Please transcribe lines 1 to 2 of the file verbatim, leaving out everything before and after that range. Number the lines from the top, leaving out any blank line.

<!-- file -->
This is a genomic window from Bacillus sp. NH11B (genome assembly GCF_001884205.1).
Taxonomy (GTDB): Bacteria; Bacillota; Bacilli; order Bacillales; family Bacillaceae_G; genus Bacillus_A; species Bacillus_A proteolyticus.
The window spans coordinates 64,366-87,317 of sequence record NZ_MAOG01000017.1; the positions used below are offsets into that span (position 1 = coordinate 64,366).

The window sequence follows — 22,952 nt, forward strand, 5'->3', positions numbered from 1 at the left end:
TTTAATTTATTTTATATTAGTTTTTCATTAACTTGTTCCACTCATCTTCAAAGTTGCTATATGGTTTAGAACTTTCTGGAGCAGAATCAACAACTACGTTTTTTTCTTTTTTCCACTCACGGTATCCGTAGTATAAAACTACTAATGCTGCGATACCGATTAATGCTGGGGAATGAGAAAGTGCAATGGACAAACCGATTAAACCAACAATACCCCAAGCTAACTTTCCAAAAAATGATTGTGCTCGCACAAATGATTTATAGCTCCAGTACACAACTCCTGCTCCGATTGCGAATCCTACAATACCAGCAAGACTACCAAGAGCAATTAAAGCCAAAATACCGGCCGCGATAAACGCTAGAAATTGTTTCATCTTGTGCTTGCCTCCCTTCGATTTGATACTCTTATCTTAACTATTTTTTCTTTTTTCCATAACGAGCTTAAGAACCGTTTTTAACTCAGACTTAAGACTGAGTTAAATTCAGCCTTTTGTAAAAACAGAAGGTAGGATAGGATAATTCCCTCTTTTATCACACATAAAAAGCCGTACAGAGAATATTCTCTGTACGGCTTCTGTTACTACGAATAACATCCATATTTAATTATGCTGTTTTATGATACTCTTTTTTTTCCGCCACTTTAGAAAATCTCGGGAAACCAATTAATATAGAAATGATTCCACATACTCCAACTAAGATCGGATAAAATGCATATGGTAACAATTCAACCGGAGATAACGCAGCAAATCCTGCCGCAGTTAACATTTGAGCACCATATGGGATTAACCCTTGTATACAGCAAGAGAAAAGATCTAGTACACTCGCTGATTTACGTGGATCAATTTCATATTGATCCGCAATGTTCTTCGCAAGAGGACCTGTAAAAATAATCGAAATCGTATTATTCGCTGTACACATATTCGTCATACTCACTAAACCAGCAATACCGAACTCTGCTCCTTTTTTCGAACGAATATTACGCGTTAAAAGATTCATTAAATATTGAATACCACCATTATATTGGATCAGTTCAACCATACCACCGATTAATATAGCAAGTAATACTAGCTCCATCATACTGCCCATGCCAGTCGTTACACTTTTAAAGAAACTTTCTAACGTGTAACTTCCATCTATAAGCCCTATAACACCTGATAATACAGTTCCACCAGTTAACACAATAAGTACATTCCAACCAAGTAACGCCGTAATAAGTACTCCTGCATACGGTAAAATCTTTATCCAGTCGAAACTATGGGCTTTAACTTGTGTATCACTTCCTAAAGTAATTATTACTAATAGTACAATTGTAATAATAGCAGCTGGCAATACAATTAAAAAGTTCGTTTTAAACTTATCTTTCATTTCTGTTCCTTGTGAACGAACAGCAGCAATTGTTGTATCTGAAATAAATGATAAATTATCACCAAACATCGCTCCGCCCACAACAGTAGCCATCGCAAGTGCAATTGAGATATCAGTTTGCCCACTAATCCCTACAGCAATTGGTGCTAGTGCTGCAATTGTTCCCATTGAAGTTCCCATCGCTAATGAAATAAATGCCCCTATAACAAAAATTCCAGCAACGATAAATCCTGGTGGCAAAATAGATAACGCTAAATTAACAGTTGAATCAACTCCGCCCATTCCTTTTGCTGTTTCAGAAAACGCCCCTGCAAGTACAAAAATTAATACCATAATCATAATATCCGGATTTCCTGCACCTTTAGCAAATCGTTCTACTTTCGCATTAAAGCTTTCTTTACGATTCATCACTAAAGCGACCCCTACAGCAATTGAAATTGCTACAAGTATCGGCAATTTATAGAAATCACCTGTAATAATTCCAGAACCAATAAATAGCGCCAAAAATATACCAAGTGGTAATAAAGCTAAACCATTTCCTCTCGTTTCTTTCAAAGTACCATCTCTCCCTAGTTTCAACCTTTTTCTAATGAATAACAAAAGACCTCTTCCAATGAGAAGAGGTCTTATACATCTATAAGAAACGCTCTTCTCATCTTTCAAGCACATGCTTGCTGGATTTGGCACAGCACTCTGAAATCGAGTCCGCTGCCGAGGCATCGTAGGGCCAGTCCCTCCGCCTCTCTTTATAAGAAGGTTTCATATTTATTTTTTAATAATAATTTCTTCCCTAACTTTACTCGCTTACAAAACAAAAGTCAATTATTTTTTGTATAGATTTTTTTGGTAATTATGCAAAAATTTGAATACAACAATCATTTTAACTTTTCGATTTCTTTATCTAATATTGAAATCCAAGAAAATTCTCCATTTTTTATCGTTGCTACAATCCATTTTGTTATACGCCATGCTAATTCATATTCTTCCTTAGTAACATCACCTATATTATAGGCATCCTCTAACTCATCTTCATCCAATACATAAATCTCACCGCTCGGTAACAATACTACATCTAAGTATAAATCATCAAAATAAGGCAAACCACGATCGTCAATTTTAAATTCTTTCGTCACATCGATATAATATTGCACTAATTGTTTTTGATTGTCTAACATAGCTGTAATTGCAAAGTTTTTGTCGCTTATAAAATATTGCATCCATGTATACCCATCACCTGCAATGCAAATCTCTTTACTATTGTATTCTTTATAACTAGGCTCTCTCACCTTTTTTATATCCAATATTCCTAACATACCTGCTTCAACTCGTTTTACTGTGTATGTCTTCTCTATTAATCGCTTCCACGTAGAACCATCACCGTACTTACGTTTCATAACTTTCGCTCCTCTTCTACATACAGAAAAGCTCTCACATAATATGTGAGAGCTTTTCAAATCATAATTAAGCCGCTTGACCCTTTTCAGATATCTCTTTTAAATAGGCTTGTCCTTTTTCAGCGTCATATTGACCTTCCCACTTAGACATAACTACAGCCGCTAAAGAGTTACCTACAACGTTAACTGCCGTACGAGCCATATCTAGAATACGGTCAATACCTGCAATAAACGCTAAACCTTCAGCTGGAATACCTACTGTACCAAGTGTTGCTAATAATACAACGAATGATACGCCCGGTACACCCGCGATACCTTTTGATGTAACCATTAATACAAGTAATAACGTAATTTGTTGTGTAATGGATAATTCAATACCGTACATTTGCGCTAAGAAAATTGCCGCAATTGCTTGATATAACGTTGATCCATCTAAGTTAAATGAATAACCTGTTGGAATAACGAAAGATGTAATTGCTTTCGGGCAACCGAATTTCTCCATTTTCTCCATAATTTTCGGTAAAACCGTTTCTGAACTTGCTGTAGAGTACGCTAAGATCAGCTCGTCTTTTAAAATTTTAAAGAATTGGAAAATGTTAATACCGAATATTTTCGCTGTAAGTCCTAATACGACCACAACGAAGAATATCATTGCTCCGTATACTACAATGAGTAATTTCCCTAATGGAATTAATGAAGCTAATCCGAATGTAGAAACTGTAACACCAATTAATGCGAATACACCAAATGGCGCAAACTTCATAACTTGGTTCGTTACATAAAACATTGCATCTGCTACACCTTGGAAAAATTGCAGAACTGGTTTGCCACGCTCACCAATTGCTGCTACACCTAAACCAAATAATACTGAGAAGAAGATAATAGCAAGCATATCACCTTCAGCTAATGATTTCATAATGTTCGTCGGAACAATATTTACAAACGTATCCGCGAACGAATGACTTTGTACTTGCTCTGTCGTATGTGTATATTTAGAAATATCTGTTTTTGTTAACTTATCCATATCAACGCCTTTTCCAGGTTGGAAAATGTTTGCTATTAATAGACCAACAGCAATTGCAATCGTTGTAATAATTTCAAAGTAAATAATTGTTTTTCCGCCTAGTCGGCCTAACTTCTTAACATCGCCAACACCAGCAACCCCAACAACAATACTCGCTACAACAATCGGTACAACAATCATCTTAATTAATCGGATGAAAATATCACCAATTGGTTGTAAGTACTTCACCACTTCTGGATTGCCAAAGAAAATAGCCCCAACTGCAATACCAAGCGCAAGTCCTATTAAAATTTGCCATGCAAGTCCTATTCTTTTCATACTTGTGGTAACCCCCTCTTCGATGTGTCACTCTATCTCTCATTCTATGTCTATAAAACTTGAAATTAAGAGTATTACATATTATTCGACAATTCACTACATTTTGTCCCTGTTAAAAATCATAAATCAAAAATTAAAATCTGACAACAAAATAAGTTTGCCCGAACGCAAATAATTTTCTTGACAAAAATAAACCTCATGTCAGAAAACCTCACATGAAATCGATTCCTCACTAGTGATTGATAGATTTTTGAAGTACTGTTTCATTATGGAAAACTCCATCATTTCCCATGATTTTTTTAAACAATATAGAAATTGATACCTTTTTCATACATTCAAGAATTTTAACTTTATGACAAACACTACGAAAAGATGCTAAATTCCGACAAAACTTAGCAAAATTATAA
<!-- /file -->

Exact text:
This is a genomic window from Bacillus sp. NH11B (genome assembly GCF_001884205.1).
Taxonomy (GTDB): Bacteria; Bacillota; Bacilli; order Bacillales; family Bacillaceae_G; genus Bacillus_A; species Bacillus_A proteolyticus.